In about any industry operating in a free market system, the end game is market consolidation. In most nascent fields, it starts with a lot of small companies competing. Then the weak are culled from the herd, and there are fewer, larger companies. After awhile, there are even fewer. Eventually, the biggest three or four end up duking it out pretty much nonstop, and sometimes ending with just one Globochem-like behemoth ruling an entire industry. At that point, the government steps in to level the field, and the Standard Oils and Bell Telephones get broken up, to begin the whole cycle anew.
But something fascinating is happening in the world of banking. While there are unquestionably major, long-established market leaders in the US – the “Big Four” of Bank of America (BAC) , Wells Fargo (WFC) , JP Morgan Chase and Co. (JPM) and Citigroup (C) – the financials sector is experiencing something of a re-emergence from the little guys. An indie revolution, if you will.
In an industry literally driven by the bucks, it makes sense that the banks with the most money would be able to effectively squeeze out the competition without blinking an eye. But both customers and investors continue to propel regional banks, which so far have had a stellar 2013. To illustrate this success, look at investments that track a wide swath of the regional bank industry. The well diversified exchange traded fund SPDR KBW Regional Bank ETF ($KRE), which tracks 78 different regional bank, is up an impressive 41.51 percent on the year.
In a market that logically should be dominated by the big boys, why are regional banks not just surviving, but thriving? To answer that question, it helps to answer two other questions: why do customers still use regional banks, and why do investors continue to invest so heavily into them?
The Customer Case for Regional Banks
Regional banks tend to be friendlier to customers and offer surcharge-free ATM transactions. For the average customer, that’s pretty much all they want out of a bank. Lower prices attract more customers.
And how can regional banks, who have far less capital to work with, undercut the Buig Four on prices? Equities.com’s quantitative research analyst Nicholas Bhandari explained it as being a result of the Big Foiur being “squeezed for cash. (The Big Four’s) lines of business are so diversified. So the reasons they’re getting squeezed may have nothing to do with the commercial banking sector.”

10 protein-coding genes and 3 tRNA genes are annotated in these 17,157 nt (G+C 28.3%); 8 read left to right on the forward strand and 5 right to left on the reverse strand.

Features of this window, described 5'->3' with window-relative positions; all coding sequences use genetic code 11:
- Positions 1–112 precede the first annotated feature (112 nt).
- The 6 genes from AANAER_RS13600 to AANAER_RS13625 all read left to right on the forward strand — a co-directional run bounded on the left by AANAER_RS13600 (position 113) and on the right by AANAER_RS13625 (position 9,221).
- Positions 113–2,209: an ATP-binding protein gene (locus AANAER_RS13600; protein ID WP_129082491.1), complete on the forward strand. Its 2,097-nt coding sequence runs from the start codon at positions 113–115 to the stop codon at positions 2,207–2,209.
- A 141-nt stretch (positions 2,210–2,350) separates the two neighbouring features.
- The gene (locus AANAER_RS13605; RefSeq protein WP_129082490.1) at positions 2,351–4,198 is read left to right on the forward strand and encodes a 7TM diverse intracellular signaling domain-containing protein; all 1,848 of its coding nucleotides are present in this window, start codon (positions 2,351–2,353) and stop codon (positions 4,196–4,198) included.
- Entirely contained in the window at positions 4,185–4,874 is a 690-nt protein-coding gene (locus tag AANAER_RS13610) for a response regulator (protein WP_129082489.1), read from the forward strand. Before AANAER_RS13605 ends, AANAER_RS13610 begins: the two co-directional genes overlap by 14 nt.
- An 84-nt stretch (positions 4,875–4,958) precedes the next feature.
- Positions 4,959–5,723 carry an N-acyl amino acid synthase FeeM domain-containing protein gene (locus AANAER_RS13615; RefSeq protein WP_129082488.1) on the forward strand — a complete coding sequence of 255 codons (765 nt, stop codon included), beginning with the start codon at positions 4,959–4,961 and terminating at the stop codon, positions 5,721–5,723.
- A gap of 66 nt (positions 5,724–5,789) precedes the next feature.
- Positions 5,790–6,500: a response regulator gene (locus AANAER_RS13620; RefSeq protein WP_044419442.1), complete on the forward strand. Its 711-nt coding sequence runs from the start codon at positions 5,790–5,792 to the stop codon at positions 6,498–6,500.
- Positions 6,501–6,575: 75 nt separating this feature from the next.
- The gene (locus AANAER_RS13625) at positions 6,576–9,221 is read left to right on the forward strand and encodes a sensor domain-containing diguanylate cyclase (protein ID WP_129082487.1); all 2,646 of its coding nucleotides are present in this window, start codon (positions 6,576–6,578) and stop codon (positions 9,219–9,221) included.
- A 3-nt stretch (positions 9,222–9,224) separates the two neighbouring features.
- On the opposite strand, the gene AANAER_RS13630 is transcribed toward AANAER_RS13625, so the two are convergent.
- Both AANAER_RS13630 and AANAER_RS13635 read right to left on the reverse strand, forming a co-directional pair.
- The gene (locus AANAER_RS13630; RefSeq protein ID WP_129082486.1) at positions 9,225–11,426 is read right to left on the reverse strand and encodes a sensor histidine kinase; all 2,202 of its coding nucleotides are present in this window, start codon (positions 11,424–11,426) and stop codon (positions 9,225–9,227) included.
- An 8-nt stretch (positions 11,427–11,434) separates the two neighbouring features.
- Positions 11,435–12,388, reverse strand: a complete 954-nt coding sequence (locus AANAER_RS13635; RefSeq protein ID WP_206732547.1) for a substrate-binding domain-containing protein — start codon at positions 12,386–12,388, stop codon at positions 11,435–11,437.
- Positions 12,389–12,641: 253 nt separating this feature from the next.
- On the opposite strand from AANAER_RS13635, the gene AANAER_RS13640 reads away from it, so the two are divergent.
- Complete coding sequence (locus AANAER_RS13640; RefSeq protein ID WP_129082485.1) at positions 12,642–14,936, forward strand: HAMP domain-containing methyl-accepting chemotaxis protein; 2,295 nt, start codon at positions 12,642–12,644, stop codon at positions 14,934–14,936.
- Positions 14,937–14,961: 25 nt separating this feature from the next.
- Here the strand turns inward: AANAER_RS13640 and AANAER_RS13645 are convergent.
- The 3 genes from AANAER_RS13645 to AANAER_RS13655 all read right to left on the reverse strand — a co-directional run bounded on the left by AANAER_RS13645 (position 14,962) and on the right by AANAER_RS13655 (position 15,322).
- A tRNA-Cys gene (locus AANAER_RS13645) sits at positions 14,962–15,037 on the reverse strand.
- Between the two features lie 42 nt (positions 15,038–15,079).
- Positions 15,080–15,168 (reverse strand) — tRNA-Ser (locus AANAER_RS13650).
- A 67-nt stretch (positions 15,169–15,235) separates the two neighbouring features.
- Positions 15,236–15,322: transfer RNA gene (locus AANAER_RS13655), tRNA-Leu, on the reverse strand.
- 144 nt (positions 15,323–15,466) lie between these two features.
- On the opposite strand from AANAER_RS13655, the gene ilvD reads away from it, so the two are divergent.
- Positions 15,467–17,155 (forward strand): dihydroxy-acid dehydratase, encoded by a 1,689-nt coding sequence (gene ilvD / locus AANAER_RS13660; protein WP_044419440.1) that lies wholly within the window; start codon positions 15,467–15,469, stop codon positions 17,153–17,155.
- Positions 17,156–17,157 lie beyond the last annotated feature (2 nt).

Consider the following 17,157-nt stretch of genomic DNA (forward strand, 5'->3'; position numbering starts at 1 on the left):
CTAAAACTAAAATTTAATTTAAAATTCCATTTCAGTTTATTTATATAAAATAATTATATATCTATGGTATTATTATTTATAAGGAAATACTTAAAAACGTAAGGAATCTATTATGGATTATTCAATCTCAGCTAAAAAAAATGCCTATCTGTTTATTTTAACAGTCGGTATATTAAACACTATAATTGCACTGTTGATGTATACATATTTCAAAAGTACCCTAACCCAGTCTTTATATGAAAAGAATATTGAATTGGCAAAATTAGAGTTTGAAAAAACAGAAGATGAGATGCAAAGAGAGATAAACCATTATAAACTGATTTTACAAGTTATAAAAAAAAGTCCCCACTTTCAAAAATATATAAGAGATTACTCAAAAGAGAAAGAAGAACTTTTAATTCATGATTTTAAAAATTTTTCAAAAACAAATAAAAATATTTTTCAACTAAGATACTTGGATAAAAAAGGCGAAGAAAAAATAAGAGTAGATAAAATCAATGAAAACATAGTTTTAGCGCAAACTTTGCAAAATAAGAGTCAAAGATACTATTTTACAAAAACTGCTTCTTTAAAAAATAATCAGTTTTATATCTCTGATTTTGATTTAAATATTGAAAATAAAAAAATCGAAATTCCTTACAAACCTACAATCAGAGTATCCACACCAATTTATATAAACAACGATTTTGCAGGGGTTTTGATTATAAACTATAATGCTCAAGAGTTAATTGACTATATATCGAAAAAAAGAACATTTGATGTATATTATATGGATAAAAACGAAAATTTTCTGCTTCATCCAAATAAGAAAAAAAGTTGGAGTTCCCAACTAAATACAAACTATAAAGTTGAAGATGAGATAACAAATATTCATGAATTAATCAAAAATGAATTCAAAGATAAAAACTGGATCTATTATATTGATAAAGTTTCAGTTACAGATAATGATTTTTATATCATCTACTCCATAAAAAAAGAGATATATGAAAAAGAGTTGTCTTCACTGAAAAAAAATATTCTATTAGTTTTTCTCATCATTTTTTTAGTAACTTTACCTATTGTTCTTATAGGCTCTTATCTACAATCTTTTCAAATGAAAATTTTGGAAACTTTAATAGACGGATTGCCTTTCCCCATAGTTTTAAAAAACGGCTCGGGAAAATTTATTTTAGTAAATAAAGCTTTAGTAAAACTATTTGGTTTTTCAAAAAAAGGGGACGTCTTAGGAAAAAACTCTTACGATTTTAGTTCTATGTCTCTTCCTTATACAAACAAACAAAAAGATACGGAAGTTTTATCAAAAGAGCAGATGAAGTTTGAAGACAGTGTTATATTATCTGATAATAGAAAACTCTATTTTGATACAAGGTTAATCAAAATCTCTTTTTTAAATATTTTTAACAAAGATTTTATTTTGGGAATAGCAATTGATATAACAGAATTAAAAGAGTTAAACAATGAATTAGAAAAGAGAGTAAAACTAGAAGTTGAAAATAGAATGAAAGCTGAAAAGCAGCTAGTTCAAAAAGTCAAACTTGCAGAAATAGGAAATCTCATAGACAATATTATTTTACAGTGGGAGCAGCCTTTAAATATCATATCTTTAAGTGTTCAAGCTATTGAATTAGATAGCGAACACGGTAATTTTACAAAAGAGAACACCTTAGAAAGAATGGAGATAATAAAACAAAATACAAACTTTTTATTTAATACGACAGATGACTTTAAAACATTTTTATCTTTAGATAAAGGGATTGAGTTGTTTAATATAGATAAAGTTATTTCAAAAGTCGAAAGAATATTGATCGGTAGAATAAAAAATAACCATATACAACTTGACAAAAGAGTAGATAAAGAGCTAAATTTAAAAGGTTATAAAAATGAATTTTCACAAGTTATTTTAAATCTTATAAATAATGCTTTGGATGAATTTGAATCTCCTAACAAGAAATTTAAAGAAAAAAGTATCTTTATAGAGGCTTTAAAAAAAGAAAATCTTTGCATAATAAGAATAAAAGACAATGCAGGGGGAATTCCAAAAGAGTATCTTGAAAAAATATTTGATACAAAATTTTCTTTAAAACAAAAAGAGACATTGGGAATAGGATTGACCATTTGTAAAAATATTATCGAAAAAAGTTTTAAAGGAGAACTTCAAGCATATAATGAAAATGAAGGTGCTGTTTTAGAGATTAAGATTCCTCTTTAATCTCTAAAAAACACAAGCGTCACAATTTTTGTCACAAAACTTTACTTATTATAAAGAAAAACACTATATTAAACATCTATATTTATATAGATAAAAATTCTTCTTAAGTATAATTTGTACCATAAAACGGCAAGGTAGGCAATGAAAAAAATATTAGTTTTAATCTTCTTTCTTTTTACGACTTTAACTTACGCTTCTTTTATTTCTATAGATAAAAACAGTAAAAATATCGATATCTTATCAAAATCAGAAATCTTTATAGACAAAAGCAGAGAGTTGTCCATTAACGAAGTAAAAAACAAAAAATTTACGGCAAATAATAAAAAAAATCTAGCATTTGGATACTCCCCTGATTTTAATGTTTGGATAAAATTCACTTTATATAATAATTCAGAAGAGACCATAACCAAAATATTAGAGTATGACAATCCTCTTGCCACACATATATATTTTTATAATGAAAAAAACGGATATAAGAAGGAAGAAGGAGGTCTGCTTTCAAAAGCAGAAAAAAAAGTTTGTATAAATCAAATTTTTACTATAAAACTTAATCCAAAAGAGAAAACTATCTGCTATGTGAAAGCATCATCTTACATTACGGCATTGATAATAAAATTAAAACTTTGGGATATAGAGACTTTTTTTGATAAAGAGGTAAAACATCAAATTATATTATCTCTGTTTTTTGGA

In short, how they treat customers is not necessarily tied into how the economy is doing. Bhandari pointed out that in 2013, with the economy improving, “some of these regional banks can actually give customers better interest rates, and not charge for as many things, and they turn out to be better options” for customers.
But it’s not just the tangible prices that attract customers. The gut feeling of trust continues to drive customers into picking smaller banks, with Bhandari saying simply “Regional banks are comfortable. And customers trust them more”
The Investor’s Case for Regional Banks
That diversification of the Big Four’s business model that distorts the relationship between the performance of the economy and the performance of those stocks is also what draws retail investors to regional banks. Regional banks, in their lack of diversification into complex investment banking areas, tend to be cleaner plays with less unexpected risks.
Bhandari explained that “The Big Four have their fingers in so many different industries that it’s almost impossible to determine their risk exposure, when they’re going to take a huge trading loss. You’re not getting a pure play on commercial banking – even with Wells Fargo it’s a little wishy-washy. With regional banks, you’re getting a pure play on the banking industry, which is almost a pure play on the economy.” So regional banks, and to a wider extent regional bank ETFs, continue to be popular with retail investors who like a simpler, less opaque play on the market.
So when the economy is doing well – as it is in late 2013 – regional banks follow suit. As the economy continues to improve, regional banks should carry on defying the overarching trend of capitalism and encroach on the established market leaders.